Metformin Remains a Poor Choice in the Treatment of Aging

Now that we find ourselves in an era in which there is growing support and funding for the treatment of aging as a medical condition, the battle ceases to be one of persuading people to take the idea seriously, and more a matter of convincing research and development concerns to focus on projects that are more likely rather than less likely to produce meaningful gains. Rejuvenation and many added years is the desired goal, not merely a gentle slowing of aging that is little better than the results of optimal exercise and diet. Unfortunately, most of the research and development community is indeed working on projects that will, at best, produce that gentle slowing of aging. A panoply of drugs and mechanisms relate to cellular stress responses, those triggered by calorie restriction and exercise, and which produce a gentle slowing of aging when triggered independently of those lifestyle choices. Far too much attention is directed towards ways to induce these stress responses, and far too little to more ambitious projects.

Metformin remains something of a poster child for these efforts. It is a very safe drug, with decades of widespread human use, and hence it was picked as the vehicle for the TAME trial, an effort to persuade the FDA to run a clinical trial with endpoints that represent aging, a blueprint for later trials. Metformin has terrible animal data, however: there is very little consistency to support a claim that it slows aging, and the most robust studies show no effect on life span. Where it does extend life in animal studies, the effect size is less than that of calorie restriction. There is a large human trial that produced a small extension of life in diabetic patients taking metformin, but there is no data for metformin to have any such effects in metabolically normal humans. Further, the effect is modest. One can do better with exercise. This is not the road to meaningful interventions in aging; it is a distraction from better paths forward.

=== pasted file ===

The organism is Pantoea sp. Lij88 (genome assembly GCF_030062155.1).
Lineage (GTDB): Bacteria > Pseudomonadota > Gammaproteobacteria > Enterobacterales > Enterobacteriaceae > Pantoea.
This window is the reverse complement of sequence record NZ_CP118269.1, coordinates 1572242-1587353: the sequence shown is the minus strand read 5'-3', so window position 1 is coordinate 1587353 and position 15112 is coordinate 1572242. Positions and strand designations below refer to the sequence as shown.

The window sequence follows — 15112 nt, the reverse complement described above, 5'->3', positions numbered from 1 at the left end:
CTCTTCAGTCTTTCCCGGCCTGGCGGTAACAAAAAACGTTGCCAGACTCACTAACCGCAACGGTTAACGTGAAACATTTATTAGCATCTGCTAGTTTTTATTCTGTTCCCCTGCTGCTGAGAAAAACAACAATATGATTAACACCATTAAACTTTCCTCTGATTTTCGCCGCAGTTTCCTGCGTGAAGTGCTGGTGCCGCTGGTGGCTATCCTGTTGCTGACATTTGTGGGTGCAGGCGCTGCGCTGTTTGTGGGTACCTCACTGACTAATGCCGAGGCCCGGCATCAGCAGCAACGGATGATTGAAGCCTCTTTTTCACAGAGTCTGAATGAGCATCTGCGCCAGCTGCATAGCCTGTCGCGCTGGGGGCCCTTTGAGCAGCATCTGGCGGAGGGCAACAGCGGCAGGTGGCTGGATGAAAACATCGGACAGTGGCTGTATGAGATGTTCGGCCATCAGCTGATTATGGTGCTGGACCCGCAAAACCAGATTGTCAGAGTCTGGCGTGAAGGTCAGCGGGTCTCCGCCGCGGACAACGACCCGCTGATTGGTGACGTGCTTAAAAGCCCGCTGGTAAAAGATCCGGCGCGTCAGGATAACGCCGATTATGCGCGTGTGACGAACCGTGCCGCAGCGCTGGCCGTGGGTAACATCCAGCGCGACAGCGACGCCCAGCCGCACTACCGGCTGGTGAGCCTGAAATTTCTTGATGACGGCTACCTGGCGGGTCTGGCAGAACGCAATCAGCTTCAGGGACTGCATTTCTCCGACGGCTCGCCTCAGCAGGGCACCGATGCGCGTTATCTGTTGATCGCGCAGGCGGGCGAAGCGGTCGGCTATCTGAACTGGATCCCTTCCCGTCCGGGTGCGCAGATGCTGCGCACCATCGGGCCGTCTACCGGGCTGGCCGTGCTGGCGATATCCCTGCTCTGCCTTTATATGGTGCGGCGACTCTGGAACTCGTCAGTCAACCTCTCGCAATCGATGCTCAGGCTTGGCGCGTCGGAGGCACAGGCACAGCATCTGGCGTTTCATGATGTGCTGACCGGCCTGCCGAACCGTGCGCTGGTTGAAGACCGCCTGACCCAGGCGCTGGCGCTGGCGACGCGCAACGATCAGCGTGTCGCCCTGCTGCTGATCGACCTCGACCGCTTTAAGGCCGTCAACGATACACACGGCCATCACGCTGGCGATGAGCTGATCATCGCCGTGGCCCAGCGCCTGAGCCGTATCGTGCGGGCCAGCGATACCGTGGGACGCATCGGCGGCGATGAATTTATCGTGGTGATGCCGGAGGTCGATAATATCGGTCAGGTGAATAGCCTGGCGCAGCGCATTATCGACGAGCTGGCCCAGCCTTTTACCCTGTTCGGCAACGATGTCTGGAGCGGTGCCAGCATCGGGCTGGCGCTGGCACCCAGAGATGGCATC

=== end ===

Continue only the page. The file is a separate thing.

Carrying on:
A Critical Review of the Evidence That Metformin Is a Putative Anti-Aging Drug That Enhances Healthspan and Extends Lifespan

The numerous beneficial health outcomes associated with the use of metformin to treat patients with type 2 diabetes (T2DM), together with data from pre-clinical studies in animals including the nematode, C. elegans, and mice have prompted investigations into whether metformin has therapeutic utility as an anti-aging drug that may also extend lifespan. Indeed, clinical trials, including the MILES (Metformin In Longevity Study) and TAME (Targeting Aging with Metformin), have been designed to assess the potential benefits of metformin as an anti-aging drug.

Preliminary analysis of results from MILES indicate that metformin may induce anti-aging transcriptional changes; however it remains controversial as to whether metformin is protective in those subjects free of disease. Furthermore, despite clinical use for over 60 years as an anti-diabetic drug, the cellular mechanisms by which metformin exerts its actions remain unclear. In this review, we have critically evaluated the literature that has investigated the effects of metformin on aging, healthspan, and lifespan in humans as well as other species. In preparing this review, particular attention has been placed on the strength and reproducibility of data and quality of the study protocols with respect to the pharmacokinetic and pharmacodynamic properties of metformin.